The end of 1987 arrived, and the City of De Pere was in dire straits.  It had the highest taxes in Brown County and its downtown area was rundown and largely vacant.  The Spring elections were just around the corner and Nancy didn’t feel confident any of the declared candidates was right for the job. Maybe she should run.  She asked peoples’ opinions and was met with mixed responses.  Certainly, it was a new concept, a woman mayor in 1987.

There was a four-way primary in February which Nancy won by four votes.  Armed with her impressive primary win, she had a strategy. She’d been hearing rumors coming out of the barber shop on Main, that De Pere wasn’t ready for a woman mayor.  This business was run by two brothers, one of whom was on the school board, and the barbershop had been successfully operating in the same family for three generations.

Jim Gevers, the barber, agreed to have coffee with Nancy. As he nervously stirred his coffee, he told her he didn’t think De Pere was ready to elect a woman mayor.  Immensely relieved that he brought up the subject, Nancy explained that the reason she wanted to talk to Jim was because he was the owner of one of the few remaining successful businesses on Main Street.  She said that she was looking for guidance on what the next mayor could do to partner with business to return vitality to the downtown.

She pointed to her own current presidency of Encompass, which had a $1.5 million annual budget at the time, and then dropped her single biggest selling point.  As a community volunteer and a stay-at-home mom, she would be available to serve on a full-time basis during the day when business was transacted, but was willing to do that on the same part-time salary.  This, Nancy said with a twinkle in her eye, was the closer.  The De Pere area was settled by the Dutch, who were notoriously thrifty, and they could recognize a good deal when they saw one.

They shook hands, Jim wished her luck and explained for the sake of his business he never got involved in politics. But never again did Nancy hear that patrons of the barber shop didn’t think De Pere was ready for a woman mayor.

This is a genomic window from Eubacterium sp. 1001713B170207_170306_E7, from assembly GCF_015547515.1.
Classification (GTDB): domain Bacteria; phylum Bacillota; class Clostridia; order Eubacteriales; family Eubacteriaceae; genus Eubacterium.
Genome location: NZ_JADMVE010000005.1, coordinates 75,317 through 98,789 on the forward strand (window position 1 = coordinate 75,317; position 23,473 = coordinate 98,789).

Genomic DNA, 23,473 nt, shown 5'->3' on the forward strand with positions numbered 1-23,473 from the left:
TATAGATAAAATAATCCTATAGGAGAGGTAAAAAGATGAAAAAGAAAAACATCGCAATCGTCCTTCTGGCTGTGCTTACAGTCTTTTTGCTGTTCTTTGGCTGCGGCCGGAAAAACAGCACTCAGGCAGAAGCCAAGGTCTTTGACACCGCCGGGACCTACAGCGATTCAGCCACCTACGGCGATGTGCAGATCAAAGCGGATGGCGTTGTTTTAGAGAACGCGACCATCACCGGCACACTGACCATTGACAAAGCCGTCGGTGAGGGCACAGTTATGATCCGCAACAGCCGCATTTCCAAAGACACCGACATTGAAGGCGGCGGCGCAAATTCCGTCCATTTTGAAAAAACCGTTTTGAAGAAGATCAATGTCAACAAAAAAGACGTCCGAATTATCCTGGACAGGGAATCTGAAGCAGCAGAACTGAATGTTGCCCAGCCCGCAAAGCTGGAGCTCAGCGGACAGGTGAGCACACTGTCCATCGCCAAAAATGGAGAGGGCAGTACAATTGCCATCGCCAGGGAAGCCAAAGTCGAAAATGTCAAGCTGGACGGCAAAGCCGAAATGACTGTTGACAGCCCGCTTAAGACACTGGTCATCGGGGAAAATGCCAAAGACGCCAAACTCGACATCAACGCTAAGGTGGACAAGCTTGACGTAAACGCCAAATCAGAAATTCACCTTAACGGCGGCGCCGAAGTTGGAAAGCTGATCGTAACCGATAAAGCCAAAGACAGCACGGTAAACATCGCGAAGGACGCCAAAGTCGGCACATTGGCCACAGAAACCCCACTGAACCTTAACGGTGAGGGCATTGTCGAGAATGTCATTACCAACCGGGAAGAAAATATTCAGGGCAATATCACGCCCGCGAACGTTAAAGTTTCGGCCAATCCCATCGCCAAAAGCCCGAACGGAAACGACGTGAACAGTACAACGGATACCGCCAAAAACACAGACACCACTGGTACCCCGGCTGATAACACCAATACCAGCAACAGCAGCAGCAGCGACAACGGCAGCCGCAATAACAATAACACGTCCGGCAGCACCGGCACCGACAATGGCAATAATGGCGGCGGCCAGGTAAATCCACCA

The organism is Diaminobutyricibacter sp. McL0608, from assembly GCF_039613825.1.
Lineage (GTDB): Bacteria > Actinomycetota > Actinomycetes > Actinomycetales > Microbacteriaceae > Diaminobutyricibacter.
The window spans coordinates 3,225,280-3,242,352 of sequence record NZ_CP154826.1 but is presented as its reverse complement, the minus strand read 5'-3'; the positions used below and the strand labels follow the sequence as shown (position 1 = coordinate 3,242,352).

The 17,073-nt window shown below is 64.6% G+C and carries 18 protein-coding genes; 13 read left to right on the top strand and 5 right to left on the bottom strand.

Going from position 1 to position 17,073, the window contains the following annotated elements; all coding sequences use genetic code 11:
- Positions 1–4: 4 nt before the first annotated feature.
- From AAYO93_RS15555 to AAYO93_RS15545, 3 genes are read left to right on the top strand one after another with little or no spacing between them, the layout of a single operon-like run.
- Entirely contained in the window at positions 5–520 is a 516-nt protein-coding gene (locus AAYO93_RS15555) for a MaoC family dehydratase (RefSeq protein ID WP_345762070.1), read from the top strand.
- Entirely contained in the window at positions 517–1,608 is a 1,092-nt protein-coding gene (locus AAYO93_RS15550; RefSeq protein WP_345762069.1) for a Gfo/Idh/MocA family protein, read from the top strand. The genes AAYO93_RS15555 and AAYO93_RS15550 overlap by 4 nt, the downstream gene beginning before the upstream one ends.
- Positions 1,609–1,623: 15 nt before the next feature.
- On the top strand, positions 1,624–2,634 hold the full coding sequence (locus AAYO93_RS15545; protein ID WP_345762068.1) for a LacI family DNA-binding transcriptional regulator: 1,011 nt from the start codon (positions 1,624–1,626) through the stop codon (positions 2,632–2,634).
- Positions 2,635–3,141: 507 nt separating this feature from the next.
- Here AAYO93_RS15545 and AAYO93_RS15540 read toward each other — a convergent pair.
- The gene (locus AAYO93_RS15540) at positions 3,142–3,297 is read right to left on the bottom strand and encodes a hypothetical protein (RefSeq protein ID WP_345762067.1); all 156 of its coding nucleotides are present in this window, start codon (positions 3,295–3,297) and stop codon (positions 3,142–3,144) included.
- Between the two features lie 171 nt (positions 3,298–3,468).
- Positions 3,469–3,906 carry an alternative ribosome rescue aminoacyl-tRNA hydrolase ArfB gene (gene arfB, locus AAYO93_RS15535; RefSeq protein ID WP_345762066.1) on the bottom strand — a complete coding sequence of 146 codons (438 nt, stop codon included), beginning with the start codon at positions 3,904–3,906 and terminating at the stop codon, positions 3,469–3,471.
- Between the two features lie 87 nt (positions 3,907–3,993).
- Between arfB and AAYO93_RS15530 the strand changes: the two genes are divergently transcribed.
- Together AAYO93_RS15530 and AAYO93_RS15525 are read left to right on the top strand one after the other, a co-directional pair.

The election wasn’t even close.  Nancy became the first woman mayor of De Pere and one of its biggest challenges was its struggling downtown.  As she says, “The first step to solving a problem is recognizing what you don’t know.”  In her case, she searched the country for programs on downtown revitalization.  There was a conference on the National Main Street Program about to be held in Denver.

With no money in the city budget, Nancy went to John Gilman, manager of JC Penney, and secured a grant to enable her to attend.  She learned how cities across America were using an historic preservation approach to restore the vitality of their downtowns. De Pere was the perfect city for this model.  “Start,” they were told, “by identifying your 800-pound gorillas.”  She went to Bob Mettner at De Pere Federal, Harry Olp at Bank One and Harry Macco, a local developer, and told them she had some good news for them.  They looked to her like 800-pound gorillas. Not one turned her down.

Nancy calls this a Magic Time in De Pere’s history.  Enthusiastic young business people had opened startup businesses. There was a strong base of community support, the generational businesses were there for wisdom and guidance and then, of course, there were the 800-pound gorillas.  Money was raised, committees formed, and on the second application De Pere was accepted into the Main Street Program.  The energy level was high, new businesses began coming in and downtown looked up. One witty observer noted the town seemed to be run by women.  Diane Roundy headed the Business Association, Sandy Duckett the Main Street Program, and Nancy in City Hall.  De Pere was unique in many ways.

Nancy struggled with one persistent problem that had hung on in De Pere for almost 100 years.  It had once been two cities.  In some ways it still was.  It was the only city in the state to have two school districts.  As the city approached the Centennial of its existence as one city, Nancy had an idea.  Throw a big party celebrating the city’s unity. Roy Badciong chaired the event, with two days of food provided by local non-profits, entertainment, and fireworks.